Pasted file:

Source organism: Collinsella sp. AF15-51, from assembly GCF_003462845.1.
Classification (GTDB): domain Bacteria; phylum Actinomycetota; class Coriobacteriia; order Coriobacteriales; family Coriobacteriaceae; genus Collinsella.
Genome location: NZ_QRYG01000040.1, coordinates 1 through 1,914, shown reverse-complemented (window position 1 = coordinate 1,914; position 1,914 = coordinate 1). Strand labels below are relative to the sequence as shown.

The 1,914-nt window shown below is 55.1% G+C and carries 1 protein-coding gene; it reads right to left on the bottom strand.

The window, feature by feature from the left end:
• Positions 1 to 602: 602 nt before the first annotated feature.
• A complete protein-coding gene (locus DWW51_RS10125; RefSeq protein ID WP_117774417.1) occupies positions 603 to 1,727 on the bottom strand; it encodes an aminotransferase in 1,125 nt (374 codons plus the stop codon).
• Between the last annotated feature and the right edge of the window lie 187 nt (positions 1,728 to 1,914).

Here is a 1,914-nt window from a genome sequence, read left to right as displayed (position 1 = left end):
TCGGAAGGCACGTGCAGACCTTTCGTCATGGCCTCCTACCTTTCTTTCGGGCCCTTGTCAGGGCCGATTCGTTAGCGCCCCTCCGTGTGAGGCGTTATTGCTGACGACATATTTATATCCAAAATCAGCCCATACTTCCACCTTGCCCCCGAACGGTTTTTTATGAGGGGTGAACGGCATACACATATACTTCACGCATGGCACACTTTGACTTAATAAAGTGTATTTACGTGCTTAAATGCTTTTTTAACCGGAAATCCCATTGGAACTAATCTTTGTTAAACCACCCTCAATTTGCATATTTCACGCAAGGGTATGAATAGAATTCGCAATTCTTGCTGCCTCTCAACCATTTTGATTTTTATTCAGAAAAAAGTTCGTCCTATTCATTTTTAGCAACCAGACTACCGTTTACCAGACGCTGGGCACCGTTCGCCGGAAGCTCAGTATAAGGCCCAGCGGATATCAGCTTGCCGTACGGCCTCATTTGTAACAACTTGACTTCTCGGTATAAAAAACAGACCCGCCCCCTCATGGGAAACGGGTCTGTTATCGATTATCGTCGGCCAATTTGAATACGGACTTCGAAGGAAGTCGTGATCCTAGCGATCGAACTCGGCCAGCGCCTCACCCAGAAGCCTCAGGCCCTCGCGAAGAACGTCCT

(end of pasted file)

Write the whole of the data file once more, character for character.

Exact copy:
Source organism: Collinsella sp. AF15-51, from assembly GCF_003462845.1.
Classification (GTDB): domain Bacteria; phylum Actinomycetota; class Coriobacteriia; order Coriobacteriales; family Coriobacteriaceae; genus Collinsella.
Genome location: NZ_QRYG01000040.1, coordinates 1 through 1,914, shown reverse-complemented (window position 1 = coordinate 1,914; position 1,914 = coordinate 1). Strand labels below are relative to the sequence as shown.

The 1,914-nt window shown below is 55.1% G+C and carries 1 protein-coding gene; it reads right to left on the bottom strand.

The window, feature by feature from the left end:
• Positions 1 to 602: 602 nt before the first annotated feature.
• A complete protein-coding gene (locus DWW51_RS10125; RefSeq protein ID WP_117774417.1) occupies positions 603 to 1,727 on the bottom strand; it encodes an aminotransferase in 1,125 nt (374 codons plus the stop codon).
• Between the last annotated feature and the right edge of the window lie 187 nt (positions 1,728 to 1,914).

Here is a 1,914-nt window from a genome sequence, read left to right as displayed (position 1 = left end):
TCGGAAGGCACGTGCAGACCTTTCGTCATGGCCTCCTACCTTTCTTTCGGGCCCTTGTCAGGGCCGATTCGTTAGCGCCCCTCCGTGTGAGGCGTTATTGCTGACGACATATTTATATCCAAAATCAGCCCATACTTCCACCTTGCCCCCGAACGGTTTTTTATGAGGGGTGAACGGCATACACATATACTTCACGCATGGCACACTTTGACTTAATAAAGTGTATTTACGTGCTTAAATGCTTTTTTAACCGGAAATCCCATTGGAACTAATCTTTGTTAAACCACCCTCAATTTGCATATTTCACGCAAGGGTATGAATAGAATTCGCAATTCTTGCTGCCTCTCAACCATTTTGATTTTTATTCAGAAAAAAGTTCGTCCTATTCATTTTTAGCAACCAGACTACCGTTTACCAGACGCTGGGCACCGTTCGCCGGAAGCTCAGTATAAGGCCCAGCGGATATCAGCTTGCCGTACGGCCTCATTTGTAACAACTTGACTTCTCGGTATAAAAAACAGACCCGCCCCCTCATGGGAAACGGGTCTGTTATCGATTATCGTCGGCCAATTTGAATACGGACTTCGAAGGAAGTCGTGATCCTAGCGATCGAACTCGGCCAGCGCCTCACCCAGAAGCCTCAGGCCCTCGCGAAGAACGTCCT